• While the 2008 farm bill made great strides in eliminating the need for ad hoc disaster programs, work still needs to be done. USDA looks forward to working with Congress to make sure adequate risk management tools are available to all farmers, all crops, and in all regions of the country.

• In this case, USDA’s review of the distribution for 2008 SURE program payments combined with the concerns we have heard from producers for 2009 has led to this attempt to utilize existing, but limited, authorities and funding to address those issues for producers who may not be receiving adequate levels of coverage and assistance under existing safety net programs.

• While USDA is providing this assistance in the short term, the department will also continue to monitor existing programs and payments – including SURE – so that the department can provide feedback and guidance to Congress, especially for the 2012 farm bill.

• Pursuant to Section 32, the Secretary (of Agriculture) has the authority to use funds to “reestablish farmers’ purchasing power by making payments in connection with the normal production of any agricultural commodity for domestic consumption.” Those farmers certifying to the losses will get a limited amount of relief to help reestablish their lost purchasing power due to the disasters in 2009.

• Importantly, domestic feeding program needs will not be impacted by this assistance because USDA will use existing authorities that permit the CCC to make all required and needed purchases that usually are made with Section 32 funds. Suppliers, vendors, and those administering and receiving food assistance will not notice any difference or delay.

• While this does not cover every farmer and every loss, it is one effort to continue to provide the most effective safety net nationwide for the farmers and ranchers who provide all of us – and many around the world – with a safe, abundant, and affordable food and fiber supply.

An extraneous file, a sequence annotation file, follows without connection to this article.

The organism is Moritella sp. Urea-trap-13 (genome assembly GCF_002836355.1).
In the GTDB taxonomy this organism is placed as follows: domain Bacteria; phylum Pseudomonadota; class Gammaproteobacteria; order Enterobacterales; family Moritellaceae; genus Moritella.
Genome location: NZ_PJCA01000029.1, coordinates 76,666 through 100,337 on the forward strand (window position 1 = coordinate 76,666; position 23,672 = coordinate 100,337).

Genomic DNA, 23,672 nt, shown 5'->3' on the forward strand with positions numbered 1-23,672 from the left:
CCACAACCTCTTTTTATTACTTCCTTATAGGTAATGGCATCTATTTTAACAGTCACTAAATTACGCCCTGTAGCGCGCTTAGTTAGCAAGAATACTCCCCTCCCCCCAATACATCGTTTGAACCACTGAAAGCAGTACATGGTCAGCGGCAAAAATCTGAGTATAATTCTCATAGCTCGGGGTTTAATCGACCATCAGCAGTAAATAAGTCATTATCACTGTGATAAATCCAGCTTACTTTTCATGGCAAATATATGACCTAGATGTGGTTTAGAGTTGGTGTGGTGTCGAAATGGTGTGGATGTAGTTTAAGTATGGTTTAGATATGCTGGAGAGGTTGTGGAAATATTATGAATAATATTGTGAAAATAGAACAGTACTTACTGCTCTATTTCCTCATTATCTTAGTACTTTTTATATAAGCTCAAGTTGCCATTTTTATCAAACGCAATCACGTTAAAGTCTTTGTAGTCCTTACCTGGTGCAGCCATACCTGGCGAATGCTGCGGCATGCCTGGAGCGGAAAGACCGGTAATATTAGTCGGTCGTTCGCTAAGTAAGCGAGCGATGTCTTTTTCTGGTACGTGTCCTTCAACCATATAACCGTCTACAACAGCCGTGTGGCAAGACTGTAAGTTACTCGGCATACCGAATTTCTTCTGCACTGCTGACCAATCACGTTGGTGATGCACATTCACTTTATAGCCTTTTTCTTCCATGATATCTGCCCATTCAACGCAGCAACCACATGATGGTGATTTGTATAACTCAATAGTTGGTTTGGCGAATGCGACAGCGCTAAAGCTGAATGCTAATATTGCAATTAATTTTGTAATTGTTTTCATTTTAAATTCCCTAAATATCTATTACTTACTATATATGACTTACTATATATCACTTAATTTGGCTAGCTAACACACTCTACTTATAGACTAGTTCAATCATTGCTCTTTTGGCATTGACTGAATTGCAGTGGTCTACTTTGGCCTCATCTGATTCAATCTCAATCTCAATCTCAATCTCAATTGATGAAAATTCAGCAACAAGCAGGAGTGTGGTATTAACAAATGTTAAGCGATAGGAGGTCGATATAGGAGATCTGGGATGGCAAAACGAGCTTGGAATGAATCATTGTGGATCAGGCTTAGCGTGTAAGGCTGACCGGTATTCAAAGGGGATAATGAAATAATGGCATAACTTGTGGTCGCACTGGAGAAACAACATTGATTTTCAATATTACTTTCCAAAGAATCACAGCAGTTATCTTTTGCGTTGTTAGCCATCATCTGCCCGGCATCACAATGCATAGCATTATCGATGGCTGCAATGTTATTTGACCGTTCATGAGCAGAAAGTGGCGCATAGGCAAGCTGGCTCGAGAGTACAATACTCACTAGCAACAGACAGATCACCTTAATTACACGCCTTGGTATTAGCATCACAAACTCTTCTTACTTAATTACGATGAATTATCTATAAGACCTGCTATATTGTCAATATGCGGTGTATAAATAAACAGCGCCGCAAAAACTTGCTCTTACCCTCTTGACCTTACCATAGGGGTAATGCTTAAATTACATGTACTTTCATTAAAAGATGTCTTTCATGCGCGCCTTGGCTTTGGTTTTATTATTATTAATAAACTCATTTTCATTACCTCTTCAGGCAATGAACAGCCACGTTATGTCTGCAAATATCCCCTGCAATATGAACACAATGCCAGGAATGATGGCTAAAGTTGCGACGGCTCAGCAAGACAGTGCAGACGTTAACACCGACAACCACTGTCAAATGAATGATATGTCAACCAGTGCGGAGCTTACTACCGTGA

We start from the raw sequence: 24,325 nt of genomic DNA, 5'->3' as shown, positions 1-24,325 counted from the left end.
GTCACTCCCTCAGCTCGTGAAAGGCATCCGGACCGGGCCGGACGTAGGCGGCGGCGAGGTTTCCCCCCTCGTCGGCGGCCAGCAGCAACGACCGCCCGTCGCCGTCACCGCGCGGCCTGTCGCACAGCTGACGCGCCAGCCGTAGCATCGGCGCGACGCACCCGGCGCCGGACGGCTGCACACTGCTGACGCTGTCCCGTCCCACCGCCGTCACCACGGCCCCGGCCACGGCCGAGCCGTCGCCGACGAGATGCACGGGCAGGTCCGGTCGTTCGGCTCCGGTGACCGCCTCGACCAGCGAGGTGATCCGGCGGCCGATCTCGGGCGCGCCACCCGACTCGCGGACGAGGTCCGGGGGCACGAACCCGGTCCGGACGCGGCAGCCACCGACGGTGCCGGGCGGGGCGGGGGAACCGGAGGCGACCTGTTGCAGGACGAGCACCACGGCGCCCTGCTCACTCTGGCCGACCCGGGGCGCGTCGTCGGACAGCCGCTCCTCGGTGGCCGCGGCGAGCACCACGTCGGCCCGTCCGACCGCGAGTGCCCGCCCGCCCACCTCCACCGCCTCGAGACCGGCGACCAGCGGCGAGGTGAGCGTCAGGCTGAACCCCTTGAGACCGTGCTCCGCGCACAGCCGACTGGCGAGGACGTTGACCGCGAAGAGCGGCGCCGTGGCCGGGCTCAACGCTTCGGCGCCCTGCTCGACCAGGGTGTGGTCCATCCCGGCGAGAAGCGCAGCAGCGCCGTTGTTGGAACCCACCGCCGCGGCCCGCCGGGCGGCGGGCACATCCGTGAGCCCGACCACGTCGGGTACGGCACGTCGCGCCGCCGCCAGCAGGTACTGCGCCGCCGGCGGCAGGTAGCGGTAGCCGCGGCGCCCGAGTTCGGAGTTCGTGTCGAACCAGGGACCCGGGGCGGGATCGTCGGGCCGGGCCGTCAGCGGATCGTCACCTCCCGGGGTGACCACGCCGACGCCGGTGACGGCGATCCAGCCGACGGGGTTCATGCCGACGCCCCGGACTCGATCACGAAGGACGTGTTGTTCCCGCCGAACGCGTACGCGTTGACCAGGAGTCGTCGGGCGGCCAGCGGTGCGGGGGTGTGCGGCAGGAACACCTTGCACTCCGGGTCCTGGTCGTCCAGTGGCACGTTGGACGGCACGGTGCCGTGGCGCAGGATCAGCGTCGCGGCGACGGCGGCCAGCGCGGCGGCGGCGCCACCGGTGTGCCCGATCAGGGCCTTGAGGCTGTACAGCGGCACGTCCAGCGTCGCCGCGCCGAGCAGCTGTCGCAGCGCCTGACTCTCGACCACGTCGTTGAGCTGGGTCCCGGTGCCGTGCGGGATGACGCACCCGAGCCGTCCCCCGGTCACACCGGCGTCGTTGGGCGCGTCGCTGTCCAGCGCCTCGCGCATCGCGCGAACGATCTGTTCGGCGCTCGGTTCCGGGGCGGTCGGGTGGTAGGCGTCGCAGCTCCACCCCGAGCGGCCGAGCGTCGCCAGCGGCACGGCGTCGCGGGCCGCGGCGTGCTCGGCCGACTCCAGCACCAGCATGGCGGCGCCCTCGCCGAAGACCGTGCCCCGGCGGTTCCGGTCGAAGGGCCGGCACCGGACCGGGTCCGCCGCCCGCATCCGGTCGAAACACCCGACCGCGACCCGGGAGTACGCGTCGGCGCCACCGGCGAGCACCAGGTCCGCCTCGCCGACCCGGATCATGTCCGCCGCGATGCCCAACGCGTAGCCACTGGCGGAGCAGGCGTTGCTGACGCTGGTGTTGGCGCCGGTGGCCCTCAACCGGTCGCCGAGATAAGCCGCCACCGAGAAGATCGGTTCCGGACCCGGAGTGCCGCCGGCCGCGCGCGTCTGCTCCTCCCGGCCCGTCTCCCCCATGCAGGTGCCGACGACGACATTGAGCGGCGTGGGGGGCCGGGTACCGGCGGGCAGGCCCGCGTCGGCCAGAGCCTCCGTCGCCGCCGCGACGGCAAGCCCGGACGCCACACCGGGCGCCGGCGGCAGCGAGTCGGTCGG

• Producers in counties that were designated by the secretary as primary disaster counties because of high precipitation or moisture related conditions will be eligible for assistance. FSA’s preliminary data indicates just under 1,000 counties could be eligible.

• Farmers signing up for this assistance will have to certify that they meet all eligibility requirements, including Adjusted Gross Income limits. FSA will be performing audits. Those farmers who certified improperly will be required to pay back all funds, with interest, and may be subject to other penalties pursuant to existing statutes and regulations.

• Consistent with existing requirements in the 2008 farm bill, no producer can receive more than $100,000 in disaster assistance.

• USDA plans to begin sign up once it publishes the regulation for the assistance and the funding becomes available in Fiscal Year 2011. Payments will go out as quickly as possible after a farmer signs up with FSA. USDA will have more information on the sign up in the near future, and www.usda.fsa.gov will be continually updated with the most current information.

• In general, payments under other USDA programs will not be affected. However, pursuant to statute, any SURE payment a producer could be eligible for will be offset by any payments under this program.